Another popular feature that has proven effective in accident prevention is the lane departure warning. Lane departure warning systems warn the driver that he or she is veering the vehicle out of the designated lane. This can help reduce risk of drowsy driving accidents, in which motorists commonly veer out of their lanes when falling asleep behind the wheel. These systems are designed to detect such veering and sound an alarm to catch the driver’s attention.
Electronic stability control systems are standard auto safety equipment for many of today’s vehicles, such as sport utility vehicles (SUVs), pickup trucks and other large automobiles. Such systems are designed to help keep drivers in control when environmental conditions create the possibility for skidding or slipping on the pavement. Electronic stability control systems help drivers when turns are being executed and also to reduce risk of rollover accidents, such as those occupants of SUVs commonly suffer. The National Highway Traffic Safety Administration has required that all passenger vehicles under 10,000 pounds feature an electronic stability control system.
Technology that assists drivers through increased braking power helps to ensure cars are more effectively stopped in an emergency. When a driver is not applying the brakes well enough to stop the vehicle in avoidance of a collision, these systems activate and help through maximum pressure. Brake assist technology is often used to avoid rear-ending accidents.
Luxury vehicles have adaptive active headlights today and all vehicles may possess this safety feature in the future. Adaptive headlights react to the turned steering wheel, aiming the light beams in the direction of the turn. This adaptation is designed to help reduce the number of nighttime accidents or those occurring in inclement weather conditions, such as fog, rain and snow.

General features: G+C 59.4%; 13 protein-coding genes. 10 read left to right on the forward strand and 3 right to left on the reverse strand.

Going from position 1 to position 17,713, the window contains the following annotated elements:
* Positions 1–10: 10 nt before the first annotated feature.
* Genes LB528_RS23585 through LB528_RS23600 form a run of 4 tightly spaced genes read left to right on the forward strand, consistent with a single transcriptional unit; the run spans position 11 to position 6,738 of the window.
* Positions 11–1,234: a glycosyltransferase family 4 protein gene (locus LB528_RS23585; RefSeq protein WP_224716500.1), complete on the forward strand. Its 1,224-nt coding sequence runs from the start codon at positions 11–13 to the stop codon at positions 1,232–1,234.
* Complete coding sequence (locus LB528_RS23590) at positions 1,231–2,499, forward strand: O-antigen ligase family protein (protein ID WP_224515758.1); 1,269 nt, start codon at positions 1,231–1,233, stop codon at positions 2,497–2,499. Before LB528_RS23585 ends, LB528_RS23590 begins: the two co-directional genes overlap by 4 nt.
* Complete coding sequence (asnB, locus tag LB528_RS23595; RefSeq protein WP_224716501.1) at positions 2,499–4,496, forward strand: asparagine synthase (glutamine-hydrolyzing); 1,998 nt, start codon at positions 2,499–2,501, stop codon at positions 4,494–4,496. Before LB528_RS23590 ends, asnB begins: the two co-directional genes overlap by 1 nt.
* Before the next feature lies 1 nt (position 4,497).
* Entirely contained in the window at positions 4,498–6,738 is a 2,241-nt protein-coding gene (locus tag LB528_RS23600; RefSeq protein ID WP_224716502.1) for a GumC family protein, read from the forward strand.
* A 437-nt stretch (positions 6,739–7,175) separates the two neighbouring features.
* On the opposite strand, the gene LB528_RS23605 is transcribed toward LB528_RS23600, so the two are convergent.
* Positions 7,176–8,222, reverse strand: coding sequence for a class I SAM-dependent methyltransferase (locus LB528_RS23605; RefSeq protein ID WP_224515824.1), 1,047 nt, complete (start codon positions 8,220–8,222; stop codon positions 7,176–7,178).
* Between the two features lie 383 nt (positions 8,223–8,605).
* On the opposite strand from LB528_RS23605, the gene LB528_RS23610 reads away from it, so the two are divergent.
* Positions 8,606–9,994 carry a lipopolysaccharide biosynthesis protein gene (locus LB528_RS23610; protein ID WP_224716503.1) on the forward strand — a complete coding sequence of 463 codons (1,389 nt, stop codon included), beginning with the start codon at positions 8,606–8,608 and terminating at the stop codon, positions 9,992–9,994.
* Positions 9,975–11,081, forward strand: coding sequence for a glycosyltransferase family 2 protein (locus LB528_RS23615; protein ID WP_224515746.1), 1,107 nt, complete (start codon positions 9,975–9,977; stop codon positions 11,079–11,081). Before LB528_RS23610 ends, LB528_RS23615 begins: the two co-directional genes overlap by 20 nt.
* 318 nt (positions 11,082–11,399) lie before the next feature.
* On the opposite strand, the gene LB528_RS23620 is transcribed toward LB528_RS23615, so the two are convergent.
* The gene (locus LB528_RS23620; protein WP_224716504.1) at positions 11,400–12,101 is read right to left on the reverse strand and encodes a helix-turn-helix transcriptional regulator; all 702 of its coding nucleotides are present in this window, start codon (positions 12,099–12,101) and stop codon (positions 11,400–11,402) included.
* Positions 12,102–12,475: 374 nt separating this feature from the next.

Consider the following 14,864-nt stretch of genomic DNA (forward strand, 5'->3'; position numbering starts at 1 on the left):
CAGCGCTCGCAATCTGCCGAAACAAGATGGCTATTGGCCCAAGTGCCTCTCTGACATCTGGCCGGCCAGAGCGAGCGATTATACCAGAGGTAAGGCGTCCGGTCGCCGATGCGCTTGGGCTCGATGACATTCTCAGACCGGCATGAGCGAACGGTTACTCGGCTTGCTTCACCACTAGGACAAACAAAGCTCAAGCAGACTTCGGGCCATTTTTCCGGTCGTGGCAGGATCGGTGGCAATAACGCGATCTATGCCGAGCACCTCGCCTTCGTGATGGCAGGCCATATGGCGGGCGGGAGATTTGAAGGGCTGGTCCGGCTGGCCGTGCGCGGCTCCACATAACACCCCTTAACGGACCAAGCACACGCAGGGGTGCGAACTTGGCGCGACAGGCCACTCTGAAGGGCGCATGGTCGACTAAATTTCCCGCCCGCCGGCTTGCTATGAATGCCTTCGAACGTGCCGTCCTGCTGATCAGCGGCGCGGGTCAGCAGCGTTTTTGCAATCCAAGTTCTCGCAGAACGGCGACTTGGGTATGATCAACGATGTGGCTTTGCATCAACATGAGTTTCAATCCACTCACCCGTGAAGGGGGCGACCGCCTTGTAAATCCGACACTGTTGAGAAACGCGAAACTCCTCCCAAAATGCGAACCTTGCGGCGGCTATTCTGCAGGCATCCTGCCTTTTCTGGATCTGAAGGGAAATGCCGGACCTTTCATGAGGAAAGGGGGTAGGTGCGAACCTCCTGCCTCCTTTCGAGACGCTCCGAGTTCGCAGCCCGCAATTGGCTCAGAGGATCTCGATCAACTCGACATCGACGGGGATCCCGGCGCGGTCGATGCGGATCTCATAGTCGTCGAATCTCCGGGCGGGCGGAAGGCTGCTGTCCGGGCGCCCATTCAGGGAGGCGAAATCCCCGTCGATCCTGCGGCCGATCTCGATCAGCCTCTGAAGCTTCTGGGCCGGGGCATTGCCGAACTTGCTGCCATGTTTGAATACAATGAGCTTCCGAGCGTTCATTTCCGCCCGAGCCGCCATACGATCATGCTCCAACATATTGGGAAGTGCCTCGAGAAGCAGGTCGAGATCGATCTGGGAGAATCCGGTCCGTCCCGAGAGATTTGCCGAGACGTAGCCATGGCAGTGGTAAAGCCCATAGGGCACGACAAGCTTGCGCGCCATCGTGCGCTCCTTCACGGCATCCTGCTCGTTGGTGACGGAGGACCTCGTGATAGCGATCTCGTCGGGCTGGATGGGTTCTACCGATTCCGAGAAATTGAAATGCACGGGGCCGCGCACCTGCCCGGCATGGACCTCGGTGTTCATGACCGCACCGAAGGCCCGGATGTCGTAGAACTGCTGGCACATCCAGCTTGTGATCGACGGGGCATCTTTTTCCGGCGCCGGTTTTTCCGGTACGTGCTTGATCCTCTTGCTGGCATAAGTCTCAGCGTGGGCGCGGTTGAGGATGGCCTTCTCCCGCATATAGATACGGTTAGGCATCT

Heads-Up Displays (or HUD) project driver information onto the windshield, instead of just within the dash, to keep the driver’s eyes on the road when checking speed, fuel level and other information.
Each of these technological developments in auto safety manufacturing and design are not created to help drivers engage in dangerous behaviors, such as drowsy driving or distracted driving. Even the most advanced vehicles, like those employing self-driving technology, still must be driven by a human who is alert and paying attention behind the wheel. Safety features do not prevent all accidents, but are intended to make driving safer for everyone on the road.
When you suffer injuries or other damages in a car accident, it is important that you speak with a personal injury and auto accident attorney to gain insight regarding your rights to compensation. You may be owed such compensation by the other driver, manufacturers or other negligent parties contributing to the cause of your accident. Call the Arizona auto accident attorneys of Cantor Injury Lawyers now at 602.254.2701 for a free, no-obligation consultation about your auto accident case.